Knowing the Street Map by Foot: Ciaran Carson's Belfast Confetti
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New Hibernia Review 10.3 (2006) 68-86


Knowing the Street Map by Foot:
Ciaran Carson's Belfast Confetti
Temple Cone
United States Naval Academy

In the essay "Intelligence," which ends the middle section of his fourth book of poems, Belfast Confetti (1989), Ciaran Carson identifies the city of Belfast with the Utilitarian philosopher Jeremy Bentham's "Panopticon," a model reform prison composed of individual cells equally visible from a central tower, which Bentham described in a 1791 work of the same name. Carson writes, "Keeping people out and keeping people in, we are prisoners or officers in Bentham's Panopticon, except sorting out who's who is a problem for the naïve user, and some compilers are inclined to choke on the mixed mode—panopticons within panopticons." 1 In Carson's Belfast, where English, UDA paramilitary, and Provisional IRA forces routinely conduct surveillance of the citizenry, checking identity, political connections, and personal history, such an equation proves alarmingly apt. The poems in Belfast Confetti are rife with instances of scrutiny and inspection, from roadblocks to security devices in pubs to the daily interrogations of ordinary conversation. But—unlike Bentham's model—the power relations of Carson's Belfast fluctuate. From neighborhood to neighborhood, one may observe or be observed, and negotiating these shifts of power becomes not only a political problem, but an existential and very literal one as well.

Because of Belfast's history of rapid expansion, and because of infrastructural damage resulting from terrorist acts, faithful maps of the city are difficult to construct and quickly become obsolete. "[E]verything is contingent and provisional" (BC 67), Carson writes in "Revised Version," an essay documenting the strange history of Belfast cartography, which features anachronistic maps, premature maps detailing structures and streets not yet built, and maps of places neither proposed nor extant. Navigating the literal as well as the discursive terrain of a city where violence can result from spatial, social, or political trespass makes accurate maps all the more necessary. Throughout Belfast Confetti, Carson [End Page 68] traces different aspects of Belfast's history, including its etymological origins, infrastructure, and material composition, as well as through his and his fictional characters' memories of the city. No one of these discursive "maps" asserts itself as preeminent. The resulting multiplicity reflects not only the city's ever-changing nature, but also the poet's prevailing wariness about committing to a single discourse, especially a political discourse. Belfast's shifting systems of power limit its inhabitants' responses: one may commit to a discourse and risk exposure to expressions of power; leave the city; or, as Carson's narrative persona does, attempt to manage multiple discursive maps simultaneously. Carson provides an important figure for this latter manner of operation in "Barfly" when he speaks of himself as "a hyphen, flitting here and there" (BC 8). This flitting motion characterizes the book's nervous tone, while the hyphen's function of joining together separate nouns in a new combination fits well with Carson's linking of varied discourses and narratives to illuminate the city's power dynamic and to slip in between its constituents.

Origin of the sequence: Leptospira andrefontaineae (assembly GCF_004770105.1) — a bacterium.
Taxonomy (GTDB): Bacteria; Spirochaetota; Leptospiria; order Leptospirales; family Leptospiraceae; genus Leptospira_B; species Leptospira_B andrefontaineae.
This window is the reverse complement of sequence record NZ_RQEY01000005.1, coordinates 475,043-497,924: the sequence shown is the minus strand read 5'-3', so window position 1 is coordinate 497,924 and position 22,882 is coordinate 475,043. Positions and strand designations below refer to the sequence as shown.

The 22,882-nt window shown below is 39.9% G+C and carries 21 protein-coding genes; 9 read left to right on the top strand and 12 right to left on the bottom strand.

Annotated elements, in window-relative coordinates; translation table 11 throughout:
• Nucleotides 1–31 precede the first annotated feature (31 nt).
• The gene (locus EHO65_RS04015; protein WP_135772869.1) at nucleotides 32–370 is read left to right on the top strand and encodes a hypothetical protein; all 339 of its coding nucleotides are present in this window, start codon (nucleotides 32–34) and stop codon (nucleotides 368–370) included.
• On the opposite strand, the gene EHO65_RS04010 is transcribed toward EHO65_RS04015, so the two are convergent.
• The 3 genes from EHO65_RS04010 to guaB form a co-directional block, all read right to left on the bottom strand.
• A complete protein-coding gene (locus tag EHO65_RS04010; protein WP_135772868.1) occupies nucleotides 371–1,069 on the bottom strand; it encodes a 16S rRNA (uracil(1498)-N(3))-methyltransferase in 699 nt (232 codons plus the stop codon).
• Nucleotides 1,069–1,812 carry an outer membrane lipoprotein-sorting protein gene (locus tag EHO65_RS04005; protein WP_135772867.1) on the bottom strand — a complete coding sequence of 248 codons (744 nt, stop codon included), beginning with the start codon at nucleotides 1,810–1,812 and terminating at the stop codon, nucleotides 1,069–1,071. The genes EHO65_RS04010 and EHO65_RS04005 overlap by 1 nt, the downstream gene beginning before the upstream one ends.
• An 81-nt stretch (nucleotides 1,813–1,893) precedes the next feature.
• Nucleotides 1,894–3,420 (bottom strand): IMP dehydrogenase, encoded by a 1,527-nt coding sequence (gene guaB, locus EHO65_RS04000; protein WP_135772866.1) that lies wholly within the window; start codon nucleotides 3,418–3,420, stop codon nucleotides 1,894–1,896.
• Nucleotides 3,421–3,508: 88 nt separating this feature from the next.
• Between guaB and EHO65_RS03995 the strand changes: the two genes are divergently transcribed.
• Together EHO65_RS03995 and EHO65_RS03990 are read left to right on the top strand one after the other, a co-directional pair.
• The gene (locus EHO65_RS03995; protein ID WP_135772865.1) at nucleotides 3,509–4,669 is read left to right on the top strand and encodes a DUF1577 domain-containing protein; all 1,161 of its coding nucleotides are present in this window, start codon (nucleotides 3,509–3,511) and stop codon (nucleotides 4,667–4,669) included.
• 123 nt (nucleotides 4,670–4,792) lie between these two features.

But rather than removing the individual from the system, this hyphenation requires the subject's presence amidst the varied and conflicting discourses it navigates—a position demanding constant surveillance of the surveillance system itself, at the risk of betrayal or death. Carson manifests this circumspection formally and tonally throughout the book. Belfast Confetti is a formal bric-a-brac, composed of essays that resemble prose poems, translations of Japanese haiku, and the nine-line narrative "sonnet" Carson developed in The Irish for No (1987). Carson's ironic treatment of such familiar Irish themes as the emigrant's nostalgia suggests wariness about cultural stereotypes, while his deployment of puns and clichés applies such wariness to language itself. The book's multiple voices—some easily confused with Carson's own—resist consistent subjectivity, while also expressing their own caution about decisive action.

Fittingly, Carson articulates this cautiousness most fully in...